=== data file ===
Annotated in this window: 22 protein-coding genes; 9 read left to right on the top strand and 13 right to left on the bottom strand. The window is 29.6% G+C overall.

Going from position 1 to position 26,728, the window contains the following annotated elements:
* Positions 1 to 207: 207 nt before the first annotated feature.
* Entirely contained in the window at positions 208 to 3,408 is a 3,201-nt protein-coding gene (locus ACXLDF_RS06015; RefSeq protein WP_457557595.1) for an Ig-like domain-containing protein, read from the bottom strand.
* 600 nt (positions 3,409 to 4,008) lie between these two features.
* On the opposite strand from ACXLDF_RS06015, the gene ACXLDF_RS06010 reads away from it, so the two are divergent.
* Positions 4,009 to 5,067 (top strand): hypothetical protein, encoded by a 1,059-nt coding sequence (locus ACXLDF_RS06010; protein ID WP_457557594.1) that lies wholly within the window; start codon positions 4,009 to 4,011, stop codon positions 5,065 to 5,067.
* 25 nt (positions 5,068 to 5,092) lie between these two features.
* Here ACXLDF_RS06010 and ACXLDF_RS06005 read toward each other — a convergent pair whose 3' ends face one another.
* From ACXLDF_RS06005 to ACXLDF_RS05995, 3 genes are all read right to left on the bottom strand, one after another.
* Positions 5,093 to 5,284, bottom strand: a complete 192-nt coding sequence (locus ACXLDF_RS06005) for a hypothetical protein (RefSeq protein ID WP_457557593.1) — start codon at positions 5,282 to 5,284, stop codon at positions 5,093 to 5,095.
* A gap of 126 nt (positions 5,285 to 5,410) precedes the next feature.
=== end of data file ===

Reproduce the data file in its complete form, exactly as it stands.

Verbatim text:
Annotated in this window: 22 protein-coding genes; 9 read left to right on the top strand and 13 right to left on the bottom strand. The window is 29.6% G+C overall.

Going from position 1 to position 26,728, the window contains the following annotated elements:
* Positions 1 to 207: 207 nt before the first annotated feature.
* Entirely contained in the window at positions 208 to 3,408 is a 3,201-nt protein-coding gene (locus ACXLDF_RS06015; RefSeq protein WP_457557595.1) for an Ig-like domain-containing protein, read from the bottom strand.
* 600 nt (positions 3,409 to 4,008) lie between these two features.
* On the opposite strand from ACXLDF_RS06015, the gene ACXLDF_RS06010 reads away from it, so the two are divergent.
* Positions 4,009 to 5,067 (top strand): hypothetical protein, encoded by a 1,059-nt coding sequence (locus ACXLDF_RS06010; protein ID WP_457557594.1) that lies wholly within the window; start codon positions 4,009 to 4,011, stop codon positions 5,065 to 5,067.
* 25 nt (positions 5,068 to 5,092) lie between these two features.
* Here ACXLDF_RS06010 and ACXLDF_RS06005 read toward each other — a convergent pair whose 3' ends face one another.
* From ACXLDF_RS06005 to ACXLDF_RS05995, 3 genes are all read right to left on the bottom strand, one after another.
* Positions 5,093 to 5,284, bottom strand: a complete 192-nt coding sequence (locus ACXLDF_RS06005) for a hypothetical protein (RefSeq protein ID WP_457557593.1) — start codon at positions 5,282 to 5,284, stop codon at positions 5,093 to 5,095.
* A gap of 126 nt (positions 5,285 to 5,410) precedes the next feature.